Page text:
Here’s an idea for politicians who claim they want to help women and families become more financially secure: Don’t institute punishing work requirements in programs that are meant to help people achieve and maintain economic security. Instead, promote and protect access to affordable, quality health care and supportive workplace policies.
This appears to be a foreign concept for the Trump administration and congressional leadership. Last month, the Centers for Medicare & Medicaid Services (CMS) approved problematic work requirements in Kentucky and Indiana’s Medicaid programs. Trump followed suit with a 2019 budget that proposes work requirements for critical programs that lift women and families out of poverty and combat persistent inequality.
Medicaid work requirements are especially punitive for women, who must contend with workplaces that don’t reflect or support the complexity of their lives in order to meet stringent work requirements under Medicaid and maintain the health coverage they need.
Medicaid is a vital source of health coverage for millions of women: 17 percent of women in the United States are enrolled in Medicaid. Due to racism and other systemic barriers that have contributed to income inequality, women of color are disproportionately likely to be insured through Medicaid: 31 percent of Black women and 27 percent of Hispanic women aged 15–44 were enrolled in Medicaid in 2015, compared with 16 percent of white women. Medicaid pays for nearly half of all U.S. births and is the largest payer of publicly funded family planning services.
Most women who are enrolled in Medicaid (56 percent) already hold jobs. Many of those who do not are caring for family members, have a serious illness or disability or attend school. Still, nearly two-thirds of those at risk of losing Medicaid coverage because of work requirements are female.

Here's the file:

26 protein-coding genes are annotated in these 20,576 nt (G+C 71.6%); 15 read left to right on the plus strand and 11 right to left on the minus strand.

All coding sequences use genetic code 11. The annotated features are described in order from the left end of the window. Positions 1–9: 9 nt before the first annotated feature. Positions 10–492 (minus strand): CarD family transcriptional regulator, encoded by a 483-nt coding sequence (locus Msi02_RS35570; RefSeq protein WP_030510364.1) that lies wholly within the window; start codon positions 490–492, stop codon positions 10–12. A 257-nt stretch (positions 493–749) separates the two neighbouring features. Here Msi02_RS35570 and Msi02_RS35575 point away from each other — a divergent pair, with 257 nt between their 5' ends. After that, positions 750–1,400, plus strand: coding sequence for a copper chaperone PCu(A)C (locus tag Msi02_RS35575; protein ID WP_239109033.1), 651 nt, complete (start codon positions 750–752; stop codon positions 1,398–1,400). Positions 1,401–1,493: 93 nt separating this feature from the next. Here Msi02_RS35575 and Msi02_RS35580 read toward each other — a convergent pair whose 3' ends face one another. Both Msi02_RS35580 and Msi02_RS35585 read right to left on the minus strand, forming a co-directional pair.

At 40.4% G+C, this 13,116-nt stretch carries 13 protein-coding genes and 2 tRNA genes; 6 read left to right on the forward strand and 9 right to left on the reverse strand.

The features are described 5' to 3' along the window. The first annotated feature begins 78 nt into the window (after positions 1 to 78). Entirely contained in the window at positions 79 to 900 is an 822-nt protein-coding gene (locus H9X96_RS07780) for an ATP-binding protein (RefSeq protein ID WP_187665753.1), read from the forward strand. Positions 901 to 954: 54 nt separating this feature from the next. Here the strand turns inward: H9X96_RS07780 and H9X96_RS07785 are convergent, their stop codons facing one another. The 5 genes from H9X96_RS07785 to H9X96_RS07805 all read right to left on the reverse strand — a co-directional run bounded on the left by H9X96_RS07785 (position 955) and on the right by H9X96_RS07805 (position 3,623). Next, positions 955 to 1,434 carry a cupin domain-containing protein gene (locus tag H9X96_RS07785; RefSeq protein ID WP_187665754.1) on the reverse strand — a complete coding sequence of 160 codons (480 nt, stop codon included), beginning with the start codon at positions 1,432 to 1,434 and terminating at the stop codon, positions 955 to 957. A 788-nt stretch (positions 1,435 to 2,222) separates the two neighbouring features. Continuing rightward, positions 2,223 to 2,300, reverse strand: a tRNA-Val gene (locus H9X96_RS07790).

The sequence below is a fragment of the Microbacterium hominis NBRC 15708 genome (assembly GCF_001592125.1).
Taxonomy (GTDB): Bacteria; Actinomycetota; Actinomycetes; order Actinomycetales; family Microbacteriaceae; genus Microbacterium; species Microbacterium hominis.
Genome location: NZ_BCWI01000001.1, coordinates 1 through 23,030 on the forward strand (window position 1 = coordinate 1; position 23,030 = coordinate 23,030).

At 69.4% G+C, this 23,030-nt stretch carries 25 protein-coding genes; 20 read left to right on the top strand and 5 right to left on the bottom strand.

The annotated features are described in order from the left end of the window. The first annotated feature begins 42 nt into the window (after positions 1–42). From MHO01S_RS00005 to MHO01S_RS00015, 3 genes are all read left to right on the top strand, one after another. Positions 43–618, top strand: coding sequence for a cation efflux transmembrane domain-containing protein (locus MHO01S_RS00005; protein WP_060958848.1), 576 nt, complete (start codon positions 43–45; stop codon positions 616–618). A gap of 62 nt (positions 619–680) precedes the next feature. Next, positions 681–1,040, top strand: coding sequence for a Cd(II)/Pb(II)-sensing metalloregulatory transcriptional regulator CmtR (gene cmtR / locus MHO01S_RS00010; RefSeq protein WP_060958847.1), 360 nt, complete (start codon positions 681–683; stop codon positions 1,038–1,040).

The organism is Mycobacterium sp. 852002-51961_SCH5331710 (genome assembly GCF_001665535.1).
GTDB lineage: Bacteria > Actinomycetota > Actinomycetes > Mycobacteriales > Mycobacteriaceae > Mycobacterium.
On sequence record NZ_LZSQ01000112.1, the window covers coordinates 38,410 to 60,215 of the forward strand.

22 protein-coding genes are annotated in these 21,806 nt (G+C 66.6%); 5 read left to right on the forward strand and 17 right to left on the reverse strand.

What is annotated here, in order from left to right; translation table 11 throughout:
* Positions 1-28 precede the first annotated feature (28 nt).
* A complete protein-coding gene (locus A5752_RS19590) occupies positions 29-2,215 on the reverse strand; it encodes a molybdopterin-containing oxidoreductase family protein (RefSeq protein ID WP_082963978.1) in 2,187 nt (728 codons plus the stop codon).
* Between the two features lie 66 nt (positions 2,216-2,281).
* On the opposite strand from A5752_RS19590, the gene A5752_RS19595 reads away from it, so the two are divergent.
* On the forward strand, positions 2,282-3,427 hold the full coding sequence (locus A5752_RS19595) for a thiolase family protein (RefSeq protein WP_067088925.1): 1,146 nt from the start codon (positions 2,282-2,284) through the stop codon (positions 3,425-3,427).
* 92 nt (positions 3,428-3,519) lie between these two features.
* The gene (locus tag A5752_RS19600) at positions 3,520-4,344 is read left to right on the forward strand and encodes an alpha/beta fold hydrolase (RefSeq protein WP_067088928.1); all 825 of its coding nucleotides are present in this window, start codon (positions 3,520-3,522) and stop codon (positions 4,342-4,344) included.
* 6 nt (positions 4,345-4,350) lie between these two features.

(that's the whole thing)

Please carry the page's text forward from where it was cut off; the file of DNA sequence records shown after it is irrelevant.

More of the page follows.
It is already challenging for women with health conditions or who are caring for loved ones to work, and Medicaid work requirements will only make this harder. This is in part because far too few women have access to paid family and medical leave. In fact, fewer than 60 percent of workers have access to unpaid leave under the Family and Medical Leave Act (FMLA), leaving more than 40 percent without access to job protection when they need to take leave for medical reasons. This means, for example, that a woman not covered by the FMLA who is enrolled in Medicaid could lose her job if she takes time away from work to get cancer treatment, and then lose her health coverage due to Medicaid work requirements. Losing Medicaid could be a death sentence for this woman. At the very least, this would severely threaten her ability to get the care she needs and maintain her economic stability.
Medicaid work requirements could also block people with hourly and seasonal jobs from keeping their coverage. Women make up two-thirds of the nearly 23 million low-wage workers in the United States. Many low-wage workers have variable hours, and an inflexible Medicaid work requirement could cost them health coverage if their hours drop below a certain level.
Seven in 10 low-wage workers are unable to earn a single paid sick day. For these low-wage workers who are enrolled in Medicaid, a single sick day could mean losing their job and then their health care. Job loss due to lack of paid sick days is not uncommon. Overall, nearly one in four U.S. adults reports having lost a job or being told they would lose a job for taking time off due to illness or to care for a sick family member. In addition, women are more likely to be primary caregivers of children and older adults, making them particularly vulnerable if they need to take a sick day to care for a loved one.
Even if the United States adopted family friendly workplace policies, Medicaid work requirements would still be punitive, ineffective, administratively burdensome and entirely without justification. These requirements are about driving people off Medicaid, not empowering them or improving their lives. In fact, the states applying for waivers to implement work requirements even acknowledge estimated coverage losses in their applications.
Ultimately, states that choose to implement Medicaid work requirements will compound the harm women already experience from inadequate workplace policies, undermining women’s health, well-being and economic security. More states should instead expand Medicaid — without work requirements — and connect more women to the health care they need to get and stay healthy.Back